His name is derived from the Japanese words rai (雷?, "thunder") and "god" or "kami" (神 shin?). He is typically depicted as a demon-looking spirit beating drums to create thunder, usually with the symbol tomoe drawn on the drums. He is also known by the following names:
- Yakusa no ikazuchi no kami: Yakusa (八, eight) and ikazuchi (雷, thunder) and kami (神, spirit or deity)
- Kaminari-sama: kaminari (雷, kaminari, thunder) and -sama (様, a Japanese honorific meaning "master")
- Raiden-sama: rai (雷, thunder), den (電, lightning), and -sama (様, master)
- Narukami: naru (鳴, thundering/rolling) and kami (神, spirit or deity)
Raijin was created by the divine pair Izanami and Izanagi after the creation of Japan. There is a legend which says the eight lightning gods were charged with protection of the Dharma by the Buddha. This kind of syncretism is not unusual in Japan, even after the Buddha-kami separation order. The iconography of the Raijin and Fuujin gods has been heavily influenced by Buddhist art, itself influenced by Greek and Indian art.
In Japanese culture
Some Japanese parents tell their children to hide their belly buttons (or navels) during thunderstorms. This is due to a folk belief that Raijin is sometimes credited with eating the navels or abdomen of children, and in the event of thunder, parents traditionally tell their children to hide their navels so that they are not taken away. Raijin's companion is the demon Raiju. In Japanese art, the deity is known to challenge Fūjin, the wind god.
Raijin is a well-known deity and his fame has spawned characters in many forms of Japanese media. He is often mocked, for example in an episode of Kyorochan, or in Katamari Damacy where he is one of the largest and most valuable objects in the game that the Prince can roll into his damashi ball of trash. In the tokusatsu series Madan Senki Ryukendo, all three Madan Warriors, right after transforming, say their names followed by the word "Raijin!", which stands for "wake up!" or "stand up!". He also appears in a minor role in the Japanese role playing game Final Fantasy VIII as one of Seifer Almasy's henchmen.
In Western culture, Raijin is usually known as Raiden (rai (雷, thunder) + den (電, lightning)), and depicted as a tall monk wearing a large straw hat (these hats are used widely throughout Asia to keep off rain), with the power to create storms, thunder, and lightning. The first use of this archetype was an appearance with other Eastern elemental gods in the 1986 film Big Trouble in Little China, though Lei Gong, a similar Chinese god, might have influenced the character in the film.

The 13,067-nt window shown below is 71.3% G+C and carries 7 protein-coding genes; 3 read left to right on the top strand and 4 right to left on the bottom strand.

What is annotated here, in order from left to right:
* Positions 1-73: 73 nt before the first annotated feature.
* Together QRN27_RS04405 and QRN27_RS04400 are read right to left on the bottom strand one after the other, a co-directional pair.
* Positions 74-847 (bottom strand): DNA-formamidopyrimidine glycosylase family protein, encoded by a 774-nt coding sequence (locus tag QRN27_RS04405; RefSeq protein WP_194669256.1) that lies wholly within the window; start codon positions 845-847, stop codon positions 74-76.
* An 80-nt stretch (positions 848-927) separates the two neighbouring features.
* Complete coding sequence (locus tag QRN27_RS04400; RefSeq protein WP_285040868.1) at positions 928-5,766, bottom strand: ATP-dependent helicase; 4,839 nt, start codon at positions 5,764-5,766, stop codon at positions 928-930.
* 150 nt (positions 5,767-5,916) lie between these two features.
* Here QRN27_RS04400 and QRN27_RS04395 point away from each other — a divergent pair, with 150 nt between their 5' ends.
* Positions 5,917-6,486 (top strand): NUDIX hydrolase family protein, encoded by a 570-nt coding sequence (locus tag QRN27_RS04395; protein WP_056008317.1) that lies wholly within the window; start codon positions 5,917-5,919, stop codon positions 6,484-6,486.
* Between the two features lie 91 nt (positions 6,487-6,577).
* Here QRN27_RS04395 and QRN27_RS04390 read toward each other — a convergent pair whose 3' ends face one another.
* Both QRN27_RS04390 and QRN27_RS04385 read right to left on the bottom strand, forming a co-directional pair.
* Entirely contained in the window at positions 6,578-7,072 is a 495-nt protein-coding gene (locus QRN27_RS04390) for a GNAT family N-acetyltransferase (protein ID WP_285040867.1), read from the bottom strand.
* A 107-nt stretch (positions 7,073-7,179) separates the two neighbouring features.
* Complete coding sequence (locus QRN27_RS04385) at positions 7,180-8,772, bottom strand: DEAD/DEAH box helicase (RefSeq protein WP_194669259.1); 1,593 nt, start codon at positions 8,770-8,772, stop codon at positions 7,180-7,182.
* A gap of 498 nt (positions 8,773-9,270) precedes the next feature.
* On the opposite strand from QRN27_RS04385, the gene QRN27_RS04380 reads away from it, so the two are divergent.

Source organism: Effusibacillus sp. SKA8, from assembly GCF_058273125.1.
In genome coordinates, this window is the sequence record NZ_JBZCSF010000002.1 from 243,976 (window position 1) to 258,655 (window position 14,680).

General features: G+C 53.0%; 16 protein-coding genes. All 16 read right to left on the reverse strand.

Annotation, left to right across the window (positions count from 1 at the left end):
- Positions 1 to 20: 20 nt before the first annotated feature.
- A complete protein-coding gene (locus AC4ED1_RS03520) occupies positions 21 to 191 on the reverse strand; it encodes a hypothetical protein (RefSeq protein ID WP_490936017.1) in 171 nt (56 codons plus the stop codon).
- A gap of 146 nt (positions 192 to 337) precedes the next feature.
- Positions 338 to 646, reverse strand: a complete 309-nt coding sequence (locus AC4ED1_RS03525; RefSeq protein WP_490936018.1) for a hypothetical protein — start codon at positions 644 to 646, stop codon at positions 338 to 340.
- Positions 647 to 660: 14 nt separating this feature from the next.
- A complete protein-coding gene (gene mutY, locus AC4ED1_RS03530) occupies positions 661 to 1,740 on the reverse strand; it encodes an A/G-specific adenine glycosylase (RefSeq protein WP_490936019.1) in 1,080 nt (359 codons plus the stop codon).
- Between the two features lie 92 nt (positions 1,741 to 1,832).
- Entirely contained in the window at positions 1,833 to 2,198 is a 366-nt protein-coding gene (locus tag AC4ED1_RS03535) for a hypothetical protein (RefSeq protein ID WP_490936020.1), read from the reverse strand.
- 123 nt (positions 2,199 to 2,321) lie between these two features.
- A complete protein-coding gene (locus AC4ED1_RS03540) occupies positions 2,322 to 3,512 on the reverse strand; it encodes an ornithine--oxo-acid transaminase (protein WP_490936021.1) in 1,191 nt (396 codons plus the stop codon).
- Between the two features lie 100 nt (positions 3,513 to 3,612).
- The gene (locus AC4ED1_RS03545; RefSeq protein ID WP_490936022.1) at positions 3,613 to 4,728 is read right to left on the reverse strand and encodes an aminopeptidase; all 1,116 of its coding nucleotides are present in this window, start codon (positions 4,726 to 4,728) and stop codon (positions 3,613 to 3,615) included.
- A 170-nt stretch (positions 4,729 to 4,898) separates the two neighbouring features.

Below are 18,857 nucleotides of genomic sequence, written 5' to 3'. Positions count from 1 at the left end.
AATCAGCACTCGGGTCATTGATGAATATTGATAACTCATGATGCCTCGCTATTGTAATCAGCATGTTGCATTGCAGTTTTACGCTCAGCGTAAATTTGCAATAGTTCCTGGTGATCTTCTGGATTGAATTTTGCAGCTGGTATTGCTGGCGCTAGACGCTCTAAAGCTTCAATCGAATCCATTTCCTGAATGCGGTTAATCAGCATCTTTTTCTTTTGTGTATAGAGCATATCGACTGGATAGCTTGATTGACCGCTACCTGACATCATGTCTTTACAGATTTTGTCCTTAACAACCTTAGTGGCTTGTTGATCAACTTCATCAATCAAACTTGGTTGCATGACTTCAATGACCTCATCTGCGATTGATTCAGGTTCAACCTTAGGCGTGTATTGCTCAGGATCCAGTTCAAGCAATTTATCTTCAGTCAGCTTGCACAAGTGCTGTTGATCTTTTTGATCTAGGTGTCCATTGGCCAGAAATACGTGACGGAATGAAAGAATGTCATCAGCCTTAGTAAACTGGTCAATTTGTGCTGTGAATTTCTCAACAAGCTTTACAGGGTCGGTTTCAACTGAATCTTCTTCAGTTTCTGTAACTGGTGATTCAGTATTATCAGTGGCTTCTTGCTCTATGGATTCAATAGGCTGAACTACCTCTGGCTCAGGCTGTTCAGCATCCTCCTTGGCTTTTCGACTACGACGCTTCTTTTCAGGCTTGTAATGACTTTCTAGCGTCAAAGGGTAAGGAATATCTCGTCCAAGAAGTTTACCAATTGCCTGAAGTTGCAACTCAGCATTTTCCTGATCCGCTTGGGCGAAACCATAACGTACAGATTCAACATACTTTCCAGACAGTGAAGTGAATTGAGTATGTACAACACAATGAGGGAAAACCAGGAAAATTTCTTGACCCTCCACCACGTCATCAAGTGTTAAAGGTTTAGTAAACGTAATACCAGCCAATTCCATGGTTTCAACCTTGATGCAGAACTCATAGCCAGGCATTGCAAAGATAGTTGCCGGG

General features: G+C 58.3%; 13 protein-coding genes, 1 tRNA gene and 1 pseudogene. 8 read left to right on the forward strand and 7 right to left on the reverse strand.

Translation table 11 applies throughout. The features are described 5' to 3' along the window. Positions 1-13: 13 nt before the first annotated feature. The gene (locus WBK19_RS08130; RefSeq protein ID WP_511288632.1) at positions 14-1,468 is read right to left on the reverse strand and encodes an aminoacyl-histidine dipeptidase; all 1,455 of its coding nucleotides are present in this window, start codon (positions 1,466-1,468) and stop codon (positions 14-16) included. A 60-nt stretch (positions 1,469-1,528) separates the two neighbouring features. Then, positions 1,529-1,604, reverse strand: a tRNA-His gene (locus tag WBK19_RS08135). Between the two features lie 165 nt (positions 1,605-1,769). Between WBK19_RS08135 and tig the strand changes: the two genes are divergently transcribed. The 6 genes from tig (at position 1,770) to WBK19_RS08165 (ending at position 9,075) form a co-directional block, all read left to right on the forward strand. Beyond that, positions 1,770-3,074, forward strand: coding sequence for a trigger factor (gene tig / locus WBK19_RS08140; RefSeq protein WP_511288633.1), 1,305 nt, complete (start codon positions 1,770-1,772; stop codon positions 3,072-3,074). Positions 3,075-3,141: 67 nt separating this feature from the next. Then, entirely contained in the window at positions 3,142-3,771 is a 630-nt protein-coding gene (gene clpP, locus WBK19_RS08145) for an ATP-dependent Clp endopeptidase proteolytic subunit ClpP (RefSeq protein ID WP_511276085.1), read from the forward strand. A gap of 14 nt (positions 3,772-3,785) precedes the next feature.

It entered mainstream pop culture with an adaptation of Raiden in the 1992 fighting game Mortal Kombat. He is somewhat similar to his appearance in Big Trouble In Little China, and repeated depictions of the character in multiple games in the series, making him widely recognizable in the United States.
In Hideo Kojima's video game franchise Metal Gear, a character named Jack, codename Raiden, possesses extraordinary abilities, using a katana as his weapon and, later, uses lightning powers to an extent.
In the video game Final Fantasy 8 two antagonists are named Raijin and Fujin and they use lightning and Wind based attacks respectively.
Raijin appears in the popular Warcraft III mod Defense of the Ancients as a lightning-themed hero. In the stand-alone sequel, Dota 2, Raijin has a greater resemblance to the Asian mythology. Raijin was imprisoned in the body of a man creating the playable character Raijin Thunderkeg, the Storm Spirit.
In the Season 2 of the hit TV series, Huntik: Secrets & Seekers, Raijin the Thunderbolt, a Titan with immense lightning and thunder abilities, is based off Raijin.
In the video game Silent Hill 3, there is an unlockable outfit for the player character Heather called "God of Thunder" that is inspired by Raijin.
In Eiichiro Oda's One Piece, the main antagonist in the "Skypiea" arc, "Enel" [Sometimes known as "Eneru"] is loosely based on Raijin. He ate the Devil's Fruit "Goro Goro no Mi" granting him the powers of lightning, and carries a ring of Drums on his back.
Raijin was referred as the Nakamura Rai-jin turbo in Burnout Paradise.
In the movie Pom Poko, in operation spector he makes a cameo appearance with fujji.
In the manga/anime Fairy Tail there is a tribe named 'Raijin Tribe' reflecting their leader's ability of a lightning dragon slayer.
In the World Of Warcrafts Mists of Pandaria Expansion Pack, the completion of the final Throne of thunder heroic raid awards a bonus boss for the high-end raiders who have finished the main zone progression. His name is Ra-Den, Ra-den is a Titanic Watcher assigned to Pandaria and is labeled as the fallen keeper of the storms.
In the manga series Naruto, there is a technique that allows teleportation from one set place to another called Flying Raijin.
In Hajime no Ippo, Ippo earns the nickname Fuujin and Ichiro earns the nickname Raijin.
|Wikimedia Commons has media related to Raijin (雷神).|
- Ashkenazi, Michael (2003). Handbook of Japanese Mythology. ABC-CLIO. p. 236. ISBN 978-1-57607-467-1. Retrieved 2008-12-16.
- Netsuke: masterpieces from the Metropolitan Museum of Art, an exhibition catalog from The Metropolitan Museum of Art (fully available online as PDF), which contains many representations of Raijin